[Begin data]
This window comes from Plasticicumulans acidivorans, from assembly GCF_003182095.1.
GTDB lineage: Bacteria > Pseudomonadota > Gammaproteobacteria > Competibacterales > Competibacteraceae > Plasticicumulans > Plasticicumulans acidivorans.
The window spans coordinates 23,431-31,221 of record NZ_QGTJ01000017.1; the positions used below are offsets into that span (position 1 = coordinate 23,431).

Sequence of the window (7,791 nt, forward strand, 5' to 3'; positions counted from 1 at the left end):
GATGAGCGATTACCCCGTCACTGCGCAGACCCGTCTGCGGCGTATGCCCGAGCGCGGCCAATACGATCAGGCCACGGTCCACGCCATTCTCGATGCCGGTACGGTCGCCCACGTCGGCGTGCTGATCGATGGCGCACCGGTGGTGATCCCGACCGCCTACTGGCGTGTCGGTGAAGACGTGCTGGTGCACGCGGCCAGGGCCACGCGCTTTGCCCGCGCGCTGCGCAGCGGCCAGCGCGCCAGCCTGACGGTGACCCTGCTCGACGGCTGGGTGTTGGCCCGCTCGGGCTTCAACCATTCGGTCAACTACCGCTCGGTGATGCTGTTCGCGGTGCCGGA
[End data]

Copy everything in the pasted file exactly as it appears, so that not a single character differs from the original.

This window comes from Plasticicumulans acidivorans, from assembly GCF_003182095.1.
GTDB lineage: Bacteria > Pseudomonadota > Gammaproteobacteria > Competibacterales > Competibacteraceae > Plasticicumulans > Plasticicumulans acidivorans.
The window spans coordinates 23,431-31,221 of record NZ_QGTJ01000017.1; the positions used below are offsets into that span (position 1 = coordinate 23,431).

Sequence of the window (7,791 nt, forward strand, 5' to 3'; positions counted from 1 at the left end):
GATGAGCGATTACCCCGTCACTGCGCAGACCCGTCTGCGGCGTATGCCCGAGCGCGGCCAATACGATCAGGCCACGGTCCACGCCATTCTCGATGCCGGTACGGTCGCCCACGTCGGCGTGCTGATCGATGGCGCACCGGTGGTGATCCCGACCGCCTACTGGCGTGTCGGTGAAGACGTGCTGGTGCACGCGGCCAGGGCCACGCGCTTTGCCCGCGCGCTGCGCAGCGGCCAGCGCGCCAGCCTGACGGTGACCCTGCTCGACGGCTGGGTGTTGGCCCGCTCGGGCTTCAACCATTCGGTCAACTACCGCTCGGTGATGCTGTTCGCGGTGCCGGA